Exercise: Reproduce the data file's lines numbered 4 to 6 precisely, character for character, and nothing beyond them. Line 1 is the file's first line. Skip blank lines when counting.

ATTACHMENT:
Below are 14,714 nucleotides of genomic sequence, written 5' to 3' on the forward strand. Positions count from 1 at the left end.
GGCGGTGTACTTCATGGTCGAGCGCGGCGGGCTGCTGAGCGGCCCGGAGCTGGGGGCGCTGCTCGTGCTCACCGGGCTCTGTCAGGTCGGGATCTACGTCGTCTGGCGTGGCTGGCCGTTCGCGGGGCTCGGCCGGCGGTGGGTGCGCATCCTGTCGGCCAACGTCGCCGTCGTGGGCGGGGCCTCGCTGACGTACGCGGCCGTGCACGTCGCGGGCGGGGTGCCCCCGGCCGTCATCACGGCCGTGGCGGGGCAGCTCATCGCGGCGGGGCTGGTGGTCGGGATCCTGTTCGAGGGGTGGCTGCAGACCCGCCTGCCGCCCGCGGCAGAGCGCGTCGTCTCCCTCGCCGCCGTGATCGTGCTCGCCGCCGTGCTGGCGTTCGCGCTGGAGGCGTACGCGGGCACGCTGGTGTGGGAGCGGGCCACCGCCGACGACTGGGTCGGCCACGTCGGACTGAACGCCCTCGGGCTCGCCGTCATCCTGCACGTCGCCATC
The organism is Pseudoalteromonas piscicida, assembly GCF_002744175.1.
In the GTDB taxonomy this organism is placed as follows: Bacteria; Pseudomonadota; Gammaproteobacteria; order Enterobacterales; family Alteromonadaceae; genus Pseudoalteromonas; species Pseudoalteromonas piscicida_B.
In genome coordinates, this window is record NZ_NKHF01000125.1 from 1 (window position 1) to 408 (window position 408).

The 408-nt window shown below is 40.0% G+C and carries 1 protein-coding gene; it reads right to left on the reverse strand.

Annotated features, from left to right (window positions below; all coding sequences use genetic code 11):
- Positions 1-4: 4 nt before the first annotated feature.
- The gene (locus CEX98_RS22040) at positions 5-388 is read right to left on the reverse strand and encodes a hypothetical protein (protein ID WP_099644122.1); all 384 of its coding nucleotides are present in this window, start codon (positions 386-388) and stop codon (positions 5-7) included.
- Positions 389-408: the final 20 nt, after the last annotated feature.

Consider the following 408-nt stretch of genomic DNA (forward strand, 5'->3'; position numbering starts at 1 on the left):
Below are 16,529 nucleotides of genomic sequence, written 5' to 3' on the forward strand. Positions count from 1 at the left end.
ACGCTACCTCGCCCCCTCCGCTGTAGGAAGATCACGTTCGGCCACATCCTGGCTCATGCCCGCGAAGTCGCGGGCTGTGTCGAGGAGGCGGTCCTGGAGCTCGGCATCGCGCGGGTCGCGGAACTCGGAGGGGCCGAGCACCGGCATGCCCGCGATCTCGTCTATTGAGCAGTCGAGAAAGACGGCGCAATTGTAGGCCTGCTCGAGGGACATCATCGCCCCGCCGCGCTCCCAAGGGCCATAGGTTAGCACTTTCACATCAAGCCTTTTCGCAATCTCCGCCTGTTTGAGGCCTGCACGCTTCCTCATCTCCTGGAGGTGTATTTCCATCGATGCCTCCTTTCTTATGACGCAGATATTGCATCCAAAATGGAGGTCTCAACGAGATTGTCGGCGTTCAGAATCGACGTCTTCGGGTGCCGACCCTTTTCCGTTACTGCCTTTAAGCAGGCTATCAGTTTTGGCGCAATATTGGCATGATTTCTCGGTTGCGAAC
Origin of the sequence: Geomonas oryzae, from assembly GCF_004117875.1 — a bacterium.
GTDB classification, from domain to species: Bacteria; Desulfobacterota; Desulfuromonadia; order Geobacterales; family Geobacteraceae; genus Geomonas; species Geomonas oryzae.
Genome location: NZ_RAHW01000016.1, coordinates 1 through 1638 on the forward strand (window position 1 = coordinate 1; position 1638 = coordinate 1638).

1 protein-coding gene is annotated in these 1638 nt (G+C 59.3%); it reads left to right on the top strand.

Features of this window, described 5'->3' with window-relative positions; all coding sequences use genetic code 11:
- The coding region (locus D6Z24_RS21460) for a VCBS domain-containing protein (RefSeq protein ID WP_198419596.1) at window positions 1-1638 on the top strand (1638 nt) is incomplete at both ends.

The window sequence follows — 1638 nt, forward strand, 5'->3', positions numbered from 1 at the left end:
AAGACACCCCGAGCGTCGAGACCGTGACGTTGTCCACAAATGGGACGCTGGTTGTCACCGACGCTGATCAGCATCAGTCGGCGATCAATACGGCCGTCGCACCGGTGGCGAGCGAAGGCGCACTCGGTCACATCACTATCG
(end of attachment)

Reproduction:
In the GTDB taxonomy this organism is placed as follows: Bacteria; Pseudomonadota; Gammaproteobacteria; order Enterobacterales; family Alteromonadaceae; genus Pseudoalteromonas; species Pseudoalteromonas piscicida_B.
In genome coordinates, this window is record NZ_NKHF01000125.1 from 1 (window position 1) to 408 (window position 408).

The 408-nt window shown below is 40.0% G+C and carries 1 protein-coding gene; it reads right to left on the reverse strand.